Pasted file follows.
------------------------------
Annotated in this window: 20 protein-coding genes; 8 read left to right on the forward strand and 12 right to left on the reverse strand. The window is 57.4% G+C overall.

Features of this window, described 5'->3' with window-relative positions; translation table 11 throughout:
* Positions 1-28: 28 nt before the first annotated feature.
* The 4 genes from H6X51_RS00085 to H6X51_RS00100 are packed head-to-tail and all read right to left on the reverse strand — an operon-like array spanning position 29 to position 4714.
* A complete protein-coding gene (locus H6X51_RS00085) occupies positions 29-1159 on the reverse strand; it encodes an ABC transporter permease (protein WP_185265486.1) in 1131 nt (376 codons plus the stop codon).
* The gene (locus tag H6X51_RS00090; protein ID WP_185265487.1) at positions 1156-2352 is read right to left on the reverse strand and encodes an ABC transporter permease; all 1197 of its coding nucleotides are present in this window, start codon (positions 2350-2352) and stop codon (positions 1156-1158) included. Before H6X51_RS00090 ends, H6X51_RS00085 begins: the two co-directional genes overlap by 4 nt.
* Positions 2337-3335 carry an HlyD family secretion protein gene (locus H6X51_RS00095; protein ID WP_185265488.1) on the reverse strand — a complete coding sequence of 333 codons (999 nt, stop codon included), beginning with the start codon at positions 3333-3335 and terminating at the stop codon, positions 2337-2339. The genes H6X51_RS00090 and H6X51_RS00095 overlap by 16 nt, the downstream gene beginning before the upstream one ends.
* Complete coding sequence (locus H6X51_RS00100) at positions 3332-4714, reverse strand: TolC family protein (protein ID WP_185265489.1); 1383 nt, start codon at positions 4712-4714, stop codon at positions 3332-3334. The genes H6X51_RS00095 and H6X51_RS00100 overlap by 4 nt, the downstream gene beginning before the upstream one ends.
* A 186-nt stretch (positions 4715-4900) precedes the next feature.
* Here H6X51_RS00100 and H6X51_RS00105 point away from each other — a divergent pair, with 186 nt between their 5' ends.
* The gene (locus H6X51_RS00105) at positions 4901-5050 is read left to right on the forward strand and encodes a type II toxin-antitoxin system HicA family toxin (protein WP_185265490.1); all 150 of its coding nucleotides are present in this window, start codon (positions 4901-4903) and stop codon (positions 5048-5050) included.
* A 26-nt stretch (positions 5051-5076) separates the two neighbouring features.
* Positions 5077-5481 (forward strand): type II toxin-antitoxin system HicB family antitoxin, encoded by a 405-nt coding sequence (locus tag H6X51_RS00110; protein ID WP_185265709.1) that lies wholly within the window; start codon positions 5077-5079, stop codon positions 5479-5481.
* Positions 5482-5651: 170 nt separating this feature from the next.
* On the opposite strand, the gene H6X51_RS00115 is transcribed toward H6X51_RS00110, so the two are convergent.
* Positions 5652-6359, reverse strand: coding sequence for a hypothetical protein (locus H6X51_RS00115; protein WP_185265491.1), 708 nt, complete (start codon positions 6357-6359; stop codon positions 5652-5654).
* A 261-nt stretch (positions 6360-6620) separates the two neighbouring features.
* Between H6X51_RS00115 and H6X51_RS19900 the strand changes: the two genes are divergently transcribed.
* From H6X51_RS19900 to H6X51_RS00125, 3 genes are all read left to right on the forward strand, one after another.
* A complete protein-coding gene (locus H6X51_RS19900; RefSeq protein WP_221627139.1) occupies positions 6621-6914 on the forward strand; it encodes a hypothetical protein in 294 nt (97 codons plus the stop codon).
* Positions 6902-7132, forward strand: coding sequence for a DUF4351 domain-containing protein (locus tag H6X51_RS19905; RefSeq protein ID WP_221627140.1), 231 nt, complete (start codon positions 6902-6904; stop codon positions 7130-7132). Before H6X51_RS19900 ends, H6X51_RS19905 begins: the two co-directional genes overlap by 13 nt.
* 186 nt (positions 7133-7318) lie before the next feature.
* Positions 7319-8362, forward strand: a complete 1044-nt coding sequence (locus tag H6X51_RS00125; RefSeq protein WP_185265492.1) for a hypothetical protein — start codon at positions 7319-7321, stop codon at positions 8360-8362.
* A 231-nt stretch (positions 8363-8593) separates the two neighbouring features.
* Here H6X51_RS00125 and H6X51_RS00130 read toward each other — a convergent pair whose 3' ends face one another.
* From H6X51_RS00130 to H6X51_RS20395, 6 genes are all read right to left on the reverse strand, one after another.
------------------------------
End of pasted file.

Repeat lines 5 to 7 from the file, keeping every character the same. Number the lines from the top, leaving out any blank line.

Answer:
* A complete protein-coding gene (locus H6X51_RS00085) occupies positions 29-1159 on the reverse strand; it encodes an ABC transporter permease (protein WP_185265486.1) in 1131 nt (376 codons plus the stop codon).
* The gene (locus tag H6X51_RS00090; protein ID WP_185265487.1) at positions 1156-2352 is read right to left on the reverse strand and encodes an ABC transporter permease; all 1197 of its coding nucleotides are present in this window, start codon (positions 2350-2352) and stop codon (positions 1156-1158) included. Before H6X51_RS00090 ends, H6X51_RS00085 begins: the two co-directional genes overlap by 4 nt.
* Positions 2337-3335 carry an HlyD family secretion protein gene (locus H6X51_RS00095; protein ID WP_185265488.1) on the reverse strand — a complete coding sequence of 333 codons (999 nt, stop codon included), beginning with the start codon at positions 3333-3335 and terminating at the stop codon, positions 2337-2339. The genes H6X51_RS00090 and H6X51_RS00095 overlap by 16 nt, the downstream gene beginning before the upstream one ends.